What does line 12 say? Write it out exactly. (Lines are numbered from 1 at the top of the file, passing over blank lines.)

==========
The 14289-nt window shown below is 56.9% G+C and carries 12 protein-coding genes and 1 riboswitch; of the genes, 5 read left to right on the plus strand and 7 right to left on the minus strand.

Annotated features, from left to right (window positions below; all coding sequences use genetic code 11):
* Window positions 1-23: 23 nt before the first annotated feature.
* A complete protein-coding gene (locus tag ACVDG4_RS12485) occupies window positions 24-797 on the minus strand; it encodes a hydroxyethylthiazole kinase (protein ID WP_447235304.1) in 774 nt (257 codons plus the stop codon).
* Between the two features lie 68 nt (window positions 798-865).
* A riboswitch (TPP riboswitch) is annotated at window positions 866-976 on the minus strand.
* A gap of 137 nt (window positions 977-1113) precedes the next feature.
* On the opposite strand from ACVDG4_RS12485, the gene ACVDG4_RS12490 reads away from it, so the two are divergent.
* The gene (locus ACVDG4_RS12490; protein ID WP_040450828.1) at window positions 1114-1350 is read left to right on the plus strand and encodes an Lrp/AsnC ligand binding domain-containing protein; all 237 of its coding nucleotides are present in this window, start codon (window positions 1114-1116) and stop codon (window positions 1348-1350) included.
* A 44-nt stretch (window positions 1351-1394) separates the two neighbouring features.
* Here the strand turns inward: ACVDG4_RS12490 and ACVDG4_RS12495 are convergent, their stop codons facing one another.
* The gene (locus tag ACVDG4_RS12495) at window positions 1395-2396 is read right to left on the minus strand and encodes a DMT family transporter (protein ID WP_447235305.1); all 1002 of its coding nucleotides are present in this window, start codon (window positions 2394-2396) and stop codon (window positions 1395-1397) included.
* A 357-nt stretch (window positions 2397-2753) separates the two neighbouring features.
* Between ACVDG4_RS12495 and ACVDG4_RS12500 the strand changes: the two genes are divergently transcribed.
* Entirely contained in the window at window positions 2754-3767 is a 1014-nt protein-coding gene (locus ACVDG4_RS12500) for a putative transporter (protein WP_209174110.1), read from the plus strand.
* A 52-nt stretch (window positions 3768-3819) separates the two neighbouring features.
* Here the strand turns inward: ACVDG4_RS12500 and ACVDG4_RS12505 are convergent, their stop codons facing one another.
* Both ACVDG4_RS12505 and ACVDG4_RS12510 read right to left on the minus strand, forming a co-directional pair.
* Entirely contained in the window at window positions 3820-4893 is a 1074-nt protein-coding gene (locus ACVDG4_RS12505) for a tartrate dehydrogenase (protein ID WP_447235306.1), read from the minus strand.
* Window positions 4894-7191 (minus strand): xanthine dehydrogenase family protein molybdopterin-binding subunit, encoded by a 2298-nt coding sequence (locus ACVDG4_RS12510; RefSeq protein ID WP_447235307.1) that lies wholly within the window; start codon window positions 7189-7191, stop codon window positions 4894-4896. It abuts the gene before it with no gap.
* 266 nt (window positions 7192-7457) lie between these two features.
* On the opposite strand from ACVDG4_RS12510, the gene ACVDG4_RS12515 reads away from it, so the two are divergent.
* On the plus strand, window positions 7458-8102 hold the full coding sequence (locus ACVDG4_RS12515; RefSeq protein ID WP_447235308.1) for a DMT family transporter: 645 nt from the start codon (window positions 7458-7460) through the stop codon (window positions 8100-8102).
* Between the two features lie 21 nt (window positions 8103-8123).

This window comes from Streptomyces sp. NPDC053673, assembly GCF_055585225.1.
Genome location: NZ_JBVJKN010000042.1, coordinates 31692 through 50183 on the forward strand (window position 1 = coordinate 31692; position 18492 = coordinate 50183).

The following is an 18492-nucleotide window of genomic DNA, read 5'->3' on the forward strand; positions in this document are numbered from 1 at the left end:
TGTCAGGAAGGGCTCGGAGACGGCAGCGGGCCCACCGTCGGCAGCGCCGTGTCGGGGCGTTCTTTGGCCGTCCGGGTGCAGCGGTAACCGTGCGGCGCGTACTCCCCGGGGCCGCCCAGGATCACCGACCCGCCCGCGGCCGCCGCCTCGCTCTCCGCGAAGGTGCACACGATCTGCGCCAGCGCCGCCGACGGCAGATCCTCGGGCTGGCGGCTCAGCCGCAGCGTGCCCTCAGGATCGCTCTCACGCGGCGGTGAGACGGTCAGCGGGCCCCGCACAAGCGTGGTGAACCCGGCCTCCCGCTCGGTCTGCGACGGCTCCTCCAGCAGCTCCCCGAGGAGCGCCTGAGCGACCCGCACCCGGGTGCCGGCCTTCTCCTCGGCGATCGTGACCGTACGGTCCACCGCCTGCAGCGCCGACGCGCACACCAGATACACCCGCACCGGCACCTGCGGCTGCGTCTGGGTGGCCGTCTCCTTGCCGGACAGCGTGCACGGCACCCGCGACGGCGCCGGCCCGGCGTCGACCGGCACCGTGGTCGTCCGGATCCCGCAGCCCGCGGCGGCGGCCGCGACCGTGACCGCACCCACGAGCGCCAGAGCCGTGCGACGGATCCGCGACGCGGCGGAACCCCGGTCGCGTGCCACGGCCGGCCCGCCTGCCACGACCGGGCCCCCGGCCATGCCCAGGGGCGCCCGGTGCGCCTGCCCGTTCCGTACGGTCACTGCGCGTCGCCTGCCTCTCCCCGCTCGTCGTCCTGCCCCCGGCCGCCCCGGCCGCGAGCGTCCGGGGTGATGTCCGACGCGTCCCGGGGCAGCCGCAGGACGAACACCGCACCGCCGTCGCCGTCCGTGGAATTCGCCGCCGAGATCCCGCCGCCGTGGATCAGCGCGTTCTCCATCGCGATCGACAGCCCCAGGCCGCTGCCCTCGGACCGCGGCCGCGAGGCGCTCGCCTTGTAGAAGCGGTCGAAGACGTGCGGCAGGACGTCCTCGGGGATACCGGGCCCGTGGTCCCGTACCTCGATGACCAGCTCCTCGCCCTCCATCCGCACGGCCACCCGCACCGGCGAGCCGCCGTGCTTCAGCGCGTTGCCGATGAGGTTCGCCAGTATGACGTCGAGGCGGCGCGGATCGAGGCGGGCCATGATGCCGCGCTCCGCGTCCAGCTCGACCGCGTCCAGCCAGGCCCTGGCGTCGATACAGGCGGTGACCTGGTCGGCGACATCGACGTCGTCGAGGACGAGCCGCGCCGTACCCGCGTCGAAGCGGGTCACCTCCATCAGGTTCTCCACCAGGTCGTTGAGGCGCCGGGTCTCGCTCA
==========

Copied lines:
* The gene (locus tag ACVDG4_RS12495) at window positions 1395-2396 is read right to left on the minus strand and encodes a DMT family transporter (protein ID WP_447235305.1); all 1002 of its coding nucleotides are present in this window, start codon (window positions 2394-2396) and stop codon (window positions 1395-1397) included.